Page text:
UNDERRATED: Duran Duran, BIG THING
In 1988, Duran Duran was still riding the wave of a major comeback. They'd defied the odds by losing two core members, Andy Taylor and Roger Taylor, and still making a hit album, Notorious (1986), with Nile Rodgers of Chic serving as producer.
The trio followed the Notorious album with fifth studio effort, Big Thing (1988), which blasted out of the gate with lead single, "I Don't Want Your Love." The high-energy house music-inspired track crashed the top 10 to peak at #4 on the Hot 100.
Simon Le Bon and company came next with the second Big Thing single, "All She Wants Is." Released on Christmas Eve, 1988, the moody and menacing song would creep it's way to #22 on the US chart. The tune arrived with a surrealistic music video directed by Dean Chamberlain. With the group busy promoting Big Thing around the world, most of the clip was created with plaster casts of each member's face fitted onto mannequins.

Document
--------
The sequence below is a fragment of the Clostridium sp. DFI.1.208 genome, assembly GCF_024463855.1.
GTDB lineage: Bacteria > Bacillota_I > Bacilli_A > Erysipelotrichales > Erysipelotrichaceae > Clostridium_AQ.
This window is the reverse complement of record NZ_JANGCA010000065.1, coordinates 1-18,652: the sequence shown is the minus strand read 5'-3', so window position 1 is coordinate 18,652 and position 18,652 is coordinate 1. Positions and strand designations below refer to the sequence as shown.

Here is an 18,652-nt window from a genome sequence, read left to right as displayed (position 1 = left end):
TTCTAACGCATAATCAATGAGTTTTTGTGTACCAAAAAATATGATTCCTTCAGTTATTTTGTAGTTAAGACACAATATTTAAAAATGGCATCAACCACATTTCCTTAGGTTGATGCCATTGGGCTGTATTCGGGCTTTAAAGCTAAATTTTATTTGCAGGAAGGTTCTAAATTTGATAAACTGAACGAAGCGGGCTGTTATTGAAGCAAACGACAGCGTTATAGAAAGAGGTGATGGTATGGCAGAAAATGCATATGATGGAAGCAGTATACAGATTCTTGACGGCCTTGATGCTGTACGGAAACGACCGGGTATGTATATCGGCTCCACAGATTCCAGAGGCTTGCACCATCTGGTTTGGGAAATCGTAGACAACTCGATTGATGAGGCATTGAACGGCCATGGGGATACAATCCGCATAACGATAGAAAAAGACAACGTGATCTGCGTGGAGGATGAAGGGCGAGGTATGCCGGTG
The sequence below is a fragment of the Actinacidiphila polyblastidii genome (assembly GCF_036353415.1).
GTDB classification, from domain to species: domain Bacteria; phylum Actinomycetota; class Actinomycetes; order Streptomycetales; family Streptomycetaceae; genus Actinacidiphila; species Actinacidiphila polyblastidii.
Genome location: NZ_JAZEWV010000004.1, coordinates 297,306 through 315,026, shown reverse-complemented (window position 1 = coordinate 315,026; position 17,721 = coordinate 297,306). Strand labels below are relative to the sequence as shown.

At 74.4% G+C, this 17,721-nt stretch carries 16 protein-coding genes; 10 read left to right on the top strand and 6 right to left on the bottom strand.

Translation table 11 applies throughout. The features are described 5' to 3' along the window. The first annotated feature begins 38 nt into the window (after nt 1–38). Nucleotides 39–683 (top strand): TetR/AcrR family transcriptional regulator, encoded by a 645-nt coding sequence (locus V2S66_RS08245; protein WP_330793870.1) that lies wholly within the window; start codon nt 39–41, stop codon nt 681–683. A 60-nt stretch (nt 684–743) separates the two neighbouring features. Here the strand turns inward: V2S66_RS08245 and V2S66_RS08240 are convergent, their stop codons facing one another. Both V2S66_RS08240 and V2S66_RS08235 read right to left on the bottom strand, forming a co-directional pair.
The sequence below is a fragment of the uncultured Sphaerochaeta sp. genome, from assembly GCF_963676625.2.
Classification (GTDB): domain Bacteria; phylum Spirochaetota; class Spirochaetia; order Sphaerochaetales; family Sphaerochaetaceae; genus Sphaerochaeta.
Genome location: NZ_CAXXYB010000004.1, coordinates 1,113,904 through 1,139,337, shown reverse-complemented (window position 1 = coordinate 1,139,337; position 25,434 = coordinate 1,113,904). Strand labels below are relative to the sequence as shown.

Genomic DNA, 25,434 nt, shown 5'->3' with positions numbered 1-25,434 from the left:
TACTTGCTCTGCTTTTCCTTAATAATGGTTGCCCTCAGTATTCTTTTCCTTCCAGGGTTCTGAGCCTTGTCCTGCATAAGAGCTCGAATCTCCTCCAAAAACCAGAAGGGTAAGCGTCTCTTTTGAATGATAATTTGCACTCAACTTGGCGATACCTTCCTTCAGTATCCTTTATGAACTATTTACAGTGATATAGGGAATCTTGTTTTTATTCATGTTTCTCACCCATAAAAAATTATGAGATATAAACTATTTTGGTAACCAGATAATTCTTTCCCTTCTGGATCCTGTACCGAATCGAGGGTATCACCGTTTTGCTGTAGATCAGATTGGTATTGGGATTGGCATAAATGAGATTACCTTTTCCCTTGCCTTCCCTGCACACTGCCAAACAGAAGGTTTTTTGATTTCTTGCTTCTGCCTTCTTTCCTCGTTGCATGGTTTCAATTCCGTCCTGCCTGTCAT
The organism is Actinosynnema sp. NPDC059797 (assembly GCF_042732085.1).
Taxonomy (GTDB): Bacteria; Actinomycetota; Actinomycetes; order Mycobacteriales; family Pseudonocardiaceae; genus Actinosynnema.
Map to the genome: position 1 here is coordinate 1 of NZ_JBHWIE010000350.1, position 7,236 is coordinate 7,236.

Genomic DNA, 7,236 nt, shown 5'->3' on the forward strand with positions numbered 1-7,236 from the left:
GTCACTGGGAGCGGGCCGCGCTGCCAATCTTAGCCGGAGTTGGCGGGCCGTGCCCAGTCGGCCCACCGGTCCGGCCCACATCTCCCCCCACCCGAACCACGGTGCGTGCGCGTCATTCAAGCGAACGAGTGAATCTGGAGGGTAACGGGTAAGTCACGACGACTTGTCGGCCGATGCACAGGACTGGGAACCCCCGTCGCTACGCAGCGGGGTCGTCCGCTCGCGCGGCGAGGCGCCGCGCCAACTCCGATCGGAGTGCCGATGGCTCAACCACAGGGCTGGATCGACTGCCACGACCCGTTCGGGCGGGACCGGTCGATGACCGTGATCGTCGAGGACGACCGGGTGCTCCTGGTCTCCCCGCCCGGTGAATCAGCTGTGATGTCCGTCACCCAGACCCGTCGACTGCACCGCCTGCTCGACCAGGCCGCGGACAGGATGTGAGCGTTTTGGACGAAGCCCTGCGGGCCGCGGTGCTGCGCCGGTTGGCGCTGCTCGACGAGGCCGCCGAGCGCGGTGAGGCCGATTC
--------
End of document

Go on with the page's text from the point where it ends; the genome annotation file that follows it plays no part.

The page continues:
The third single, "Do You Believe in Shame," showcased the other side of Big Thing: stark, introspective, and cinematic, the tune made a modest run on the Hot 100, peaking at #72.
Beyond the singles, the LP boasts strong songs hiding in plain sight among its album tracks. The mid-tempo and melancholy "Too Late Marlene" is a Side 1 standout that's among the band's most underrated tunes. "Palamino" revives Arcadia So Red the Rose vibes, with Simon Le Bon's delicate vocals gliding over Nick Rhodes' glassy synth tones for another stellar and underappreciated DD composition. The band dives even deeper into the atmospherics with "Land," reviving memories of the Seven and the Ragged Tiger era on "The Edge of America."
Closing with the raucous instrumental "Lake Shore Driving," featuring the dive-bombing guitar histrionics of Warren Cuccurullo, a track that abruptly ends out of nowhere, Big Thing is an ambitious and adventurous outing that hits far more often than it misses, which it doesn't (even the interludes are intriguing). Fans purchased enough copies for it to peak at #24 on the Billboard 200. An unsung '80s classic in the band's storied discography.
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